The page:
Prescription of protective paternalism for men in romantic and work contexts
Male protectiveness can be perceived as sexism. The perception depends on the situation, some protectiveness can be identified as benevolent while other protectiveness can be seen as contributing to women’s subordination. Protective paternalism, a particular form of benevolent sexism, refers to the belief that men should protect, take care of, cherish, and provide for the women on whom they depend. This paper examines 6 studies, studies demonstrating that prescription of protective paternalism for men is a complex phenomenon because it depends on contextual as well as individual variables. The studies explore prescribed protective paternalism in the context of romantic relations and also work situations. The findings in the paper conclude that improved understandings of various ideologies, as proposed through the studies, are necessary in order to move closer toward genuine equality between the sexes.
Behavioral prescription specifies how people ought to act. Five studies investigated prescription for men of protective paternalism, a particular form of benevolent sexism, depending on contextual and individual factors. In Studies 1 and 2, female participants prescribed for men more protective paternalistic behavior toward women in a romantic than in a work context. In Study 3, male participants prescribed the same level of protective paternalistic behavior as female participants did. Conversely, more gender egalitarianism was prescribed for men in a work than in a romantic context (Studies 1–3). In Study 4, the same protective paternalistic behavior was labeled as intimacy in a romantic context but was identified to the same extent as intimacy and as sexism in a work context. In Study 5, female participants’ benevolent sexist beliefs predicted their prescription of protective paternalistic behavior for men in both contexts. These studies demonstrated that prescription of protective paternalism for men is a complex phenomenon because it depends on contextual as well as individual variables. These findings need to be added to the list of factors explaining how this particular form of sexism is maintained within gender relationships and how it contributes to women’s subordination.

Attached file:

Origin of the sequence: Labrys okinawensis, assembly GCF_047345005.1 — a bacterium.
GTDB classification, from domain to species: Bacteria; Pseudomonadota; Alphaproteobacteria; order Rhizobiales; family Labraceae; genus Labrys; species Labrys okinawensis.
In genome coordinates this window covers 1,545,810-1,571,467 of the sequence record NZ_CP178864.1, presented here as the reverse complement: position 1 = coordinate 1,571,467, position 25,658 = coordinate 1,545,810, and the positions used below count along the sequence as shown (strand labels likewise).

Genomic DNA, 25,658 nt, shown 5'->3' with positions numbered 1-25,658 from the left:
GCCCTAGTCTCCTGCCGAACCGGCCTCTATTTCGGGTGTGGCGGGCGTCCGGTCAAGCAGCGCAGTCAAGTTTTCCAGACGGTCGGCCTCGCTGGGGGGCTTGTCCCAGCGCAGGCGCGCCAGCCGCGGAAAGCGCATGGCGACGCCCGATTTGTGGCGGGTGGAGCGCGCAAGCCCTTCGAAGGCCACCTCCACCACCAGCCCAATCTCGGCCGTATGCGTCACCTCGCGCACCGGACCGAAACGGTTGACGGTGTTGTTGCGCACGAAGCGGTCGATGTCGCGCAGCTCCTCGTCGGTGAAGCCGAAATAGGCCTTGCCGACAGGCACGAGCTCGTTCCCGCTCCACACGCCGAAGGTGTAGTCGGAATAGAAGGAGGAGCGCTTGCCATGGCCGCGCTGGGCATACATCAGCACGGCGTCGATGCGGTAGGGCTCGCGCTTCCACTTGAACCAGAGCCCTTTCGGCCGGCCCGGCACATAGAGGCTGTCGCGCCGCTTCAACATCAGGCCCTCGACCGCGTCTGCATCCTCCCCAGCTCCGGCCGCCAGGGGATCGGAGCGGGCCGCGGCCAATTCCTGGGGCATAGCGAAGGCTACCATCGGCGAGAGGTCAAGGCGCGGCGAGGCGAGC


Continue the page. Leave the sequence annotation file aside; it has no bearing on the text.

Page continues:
Sarlet, M., Dumont, M., Delacollette, N., & Dardenne, B. (2012). Prescription of Protective Paternalism for Men in Romantic and Work Contexts Psychology of Women Quarterly, 36 (4), 444-457 DOI: 10.1177/0361684312454842